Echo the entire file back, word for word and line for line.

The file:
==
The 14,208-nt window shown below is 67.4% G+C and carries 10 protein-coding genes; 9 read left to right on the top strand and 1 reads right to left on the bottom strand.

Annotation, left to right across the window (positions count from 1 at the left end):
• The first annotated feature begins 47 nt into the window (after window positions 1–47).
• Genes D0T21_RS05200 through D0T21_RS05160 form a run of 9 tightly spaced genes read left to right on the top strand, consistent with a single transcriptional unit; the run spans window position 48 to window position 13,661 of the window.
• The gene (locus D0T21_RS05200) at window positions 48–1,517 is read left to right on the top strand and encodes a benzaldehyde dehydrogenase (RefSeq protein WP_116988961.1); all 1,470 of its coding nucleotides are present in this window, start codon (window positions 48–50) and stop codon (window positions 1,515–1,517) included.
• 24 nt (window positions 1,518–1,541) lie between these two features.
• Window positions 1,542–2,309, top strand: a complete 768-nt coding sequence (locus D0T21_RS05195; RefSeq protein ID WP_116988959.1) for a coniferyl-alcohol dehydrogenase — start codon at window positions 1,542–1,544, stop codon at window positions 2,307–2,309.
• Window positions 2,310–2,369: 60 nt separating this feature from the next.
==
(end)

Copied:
The 14,208-nt window shown below is 67.4% G+C and carries 10 protein-coding genes; 9 read left to right on the top strand and 1 reads right to left on the bottom strand.

Annotation, left to right across the window (positions count from 1 at the left end):
• The first annotated feature begins 47 nt into the window (after window positions 1–47).
• Genes D0T21_RS05200 through D0T21_RS05160 form a run of 9 tightly spaced genes read left to right on the top strand, consistent with a single transcriptional unit; the run spans window position 48 to window position 13,661 of the window.
• The gene (locus D0T21_RS05200) at window positions 48–1,517 is read left to right on the top strand and encodes a benzaldehyde dehydrogenase (RefSeq protein WP_116988961.1); all 1,470 of its coding nucleotides are present in this window, start codon (window positions 48–50) and stop codon (window positions 1,515–1,517) included.
• 24 nt (window positions 1,518–1,541) lie between these two features.
• Window positions 1,542–2,309, top strand: a complete 768-nt coding sequence (locus D0T21_RS05195; RefSeq protein ID WP_116988959.1) for a coniferyl-alcohol dehydrogenase — start codon at window positions 1,542–1,544, stop codon at window positions 2,307–2,309.
• Window positions 2,310–2,369: 60 nt separating this feature from the next.